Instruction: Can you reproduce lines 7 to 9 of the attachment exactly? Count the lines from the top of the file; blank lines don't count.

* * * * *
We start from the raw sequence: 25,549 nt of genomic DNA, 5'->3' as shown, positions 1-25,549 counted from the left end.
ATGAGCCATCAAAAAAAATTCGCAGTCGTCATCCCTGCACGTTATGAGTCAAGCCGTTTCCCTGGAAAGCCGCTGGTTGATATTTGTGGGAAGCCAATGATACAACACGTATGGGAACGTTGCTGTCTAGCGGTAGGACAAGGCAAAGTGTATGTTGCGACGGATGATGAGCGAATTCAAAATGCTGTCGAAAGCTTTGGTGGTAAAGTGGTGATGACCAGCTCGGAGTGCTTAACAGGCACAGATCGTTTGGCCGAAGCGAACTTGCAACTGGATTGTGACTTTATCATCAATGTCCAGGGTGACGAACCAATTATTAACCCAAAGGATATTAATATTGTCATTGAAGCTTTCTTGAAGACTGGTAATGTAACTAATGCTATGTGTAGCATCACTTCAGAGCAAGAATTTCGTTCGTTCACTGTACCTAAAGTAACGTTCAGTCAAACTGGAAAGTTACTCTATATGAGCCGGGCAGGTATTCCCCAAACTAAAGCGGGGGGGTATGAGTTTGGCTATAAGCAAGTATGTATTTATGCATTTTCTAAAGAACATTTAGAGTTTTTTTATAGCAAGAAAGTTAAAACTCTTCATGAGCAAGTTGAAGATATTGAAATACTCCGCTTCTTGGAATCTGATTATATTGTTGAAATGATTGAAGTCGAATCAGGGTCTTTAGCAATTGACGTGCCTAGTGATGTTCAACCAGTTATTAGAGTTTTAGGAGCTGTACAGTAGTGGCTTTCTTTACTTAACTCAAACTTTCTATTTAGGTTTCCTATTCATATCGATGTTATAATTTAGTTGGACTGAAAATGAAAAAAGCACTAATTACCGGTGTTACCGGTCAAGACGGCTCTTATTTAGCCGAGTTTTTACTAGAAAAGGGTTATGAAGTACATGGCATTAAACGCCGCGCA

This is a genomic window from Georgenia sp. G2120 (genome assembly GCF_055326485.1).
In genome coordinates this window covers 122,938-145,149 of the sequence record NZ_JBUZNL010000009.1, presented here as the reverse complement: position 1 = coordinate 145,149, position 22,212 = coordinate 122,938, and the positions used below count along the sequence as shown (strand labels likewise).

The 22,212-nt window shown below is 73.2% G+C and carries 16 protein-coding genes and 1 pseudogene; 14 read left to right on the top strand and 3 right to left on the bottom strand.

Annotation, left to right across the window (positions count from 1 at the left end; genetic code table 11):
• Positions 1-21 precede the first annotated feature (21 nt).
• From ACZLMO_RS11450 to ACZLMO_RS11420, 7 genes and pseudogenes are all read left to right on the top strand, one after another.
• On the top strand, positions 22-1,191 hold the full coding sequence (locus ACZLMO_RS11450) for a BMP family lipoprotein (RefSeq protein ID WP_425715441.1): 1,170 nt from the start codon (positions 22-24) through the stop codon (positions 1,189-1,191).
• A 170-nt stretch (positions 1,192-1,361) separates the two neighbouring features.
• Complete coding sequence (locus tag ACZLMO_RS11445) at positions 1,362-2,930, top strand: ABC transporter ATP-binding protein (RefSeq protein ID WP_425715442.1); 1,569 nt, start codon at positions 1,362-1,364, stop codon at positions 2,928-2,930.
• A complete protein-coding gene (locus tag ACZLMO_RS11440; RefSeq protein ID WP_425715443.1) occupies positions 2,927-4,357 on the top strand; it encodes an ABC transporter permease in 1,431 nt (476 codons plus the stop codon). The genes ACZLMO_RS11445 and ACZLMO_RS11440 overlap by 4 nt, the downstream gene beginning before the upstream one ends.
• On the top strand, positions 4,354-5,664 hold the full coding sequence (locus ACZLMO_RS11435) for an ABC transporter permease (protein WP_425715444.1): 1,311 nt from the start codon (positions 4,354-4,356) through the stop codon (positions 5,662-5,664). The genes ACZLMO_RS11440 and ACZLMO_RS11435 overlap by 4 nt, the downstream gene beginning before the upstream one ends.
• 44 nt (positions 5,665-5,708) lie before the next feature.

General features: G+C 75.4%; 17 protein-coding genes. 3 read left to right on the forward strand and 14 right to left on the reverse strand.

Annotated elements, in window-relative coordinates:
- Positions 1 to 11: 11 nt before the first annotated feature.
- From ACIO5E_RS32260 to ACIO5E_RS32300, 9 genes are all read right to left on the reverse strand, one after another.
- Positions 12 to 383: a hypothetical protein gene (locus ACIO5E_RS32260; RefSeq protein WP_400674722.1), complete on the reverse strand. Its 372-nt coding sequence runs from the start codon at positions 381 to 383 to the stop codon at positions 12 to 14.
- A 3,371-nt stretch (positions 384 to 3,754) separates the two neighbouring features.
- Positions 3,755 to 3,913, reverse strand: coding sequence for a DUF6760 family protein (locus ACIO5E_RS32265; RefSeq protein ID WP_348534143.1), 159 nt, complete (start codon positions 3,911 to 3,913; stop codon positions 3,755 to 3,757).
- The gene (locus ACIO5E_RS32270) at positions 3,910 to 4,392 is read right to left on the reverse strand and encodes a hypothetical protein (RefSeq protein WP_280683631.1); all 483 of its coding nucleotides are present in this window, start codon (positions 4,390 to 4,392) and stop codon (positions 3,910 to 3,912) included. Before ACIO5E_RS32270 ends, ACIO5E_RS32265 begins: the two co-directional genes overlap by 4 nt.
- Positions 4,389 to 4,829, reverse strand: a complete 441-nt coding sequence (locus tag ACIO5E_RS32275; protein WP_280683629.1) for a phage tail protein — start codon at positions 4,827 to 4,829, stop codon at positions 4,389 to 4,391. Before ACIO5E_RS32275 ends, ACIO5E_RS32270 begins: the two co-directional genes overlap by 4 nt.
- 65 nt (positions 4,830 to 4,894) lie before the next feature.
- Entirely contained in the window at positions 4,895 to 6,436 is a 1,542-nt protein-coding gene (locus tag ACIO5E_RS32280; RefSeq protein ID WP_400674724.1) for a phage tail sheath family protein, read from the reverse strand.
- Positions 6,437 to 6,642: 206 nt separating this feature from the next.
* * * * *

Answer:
• Positions 1-21 precede the first annotated feature (21 nt).
• From ACZLMO_RS11450 to ACZLMO_RS11420, 7 genes and pseudogenes are all read left to right on the top strand, one after another.
• On the top strand, positions 22-1,191 hold the full coding sequence (locus ACZLMO_RS11450) for a BMP family lipoprotein (RefSeq protein ID WP_425715441.1): 1,170 nt from the start codon (positions 22-24) through the stop codon (positions 1,189-1,191).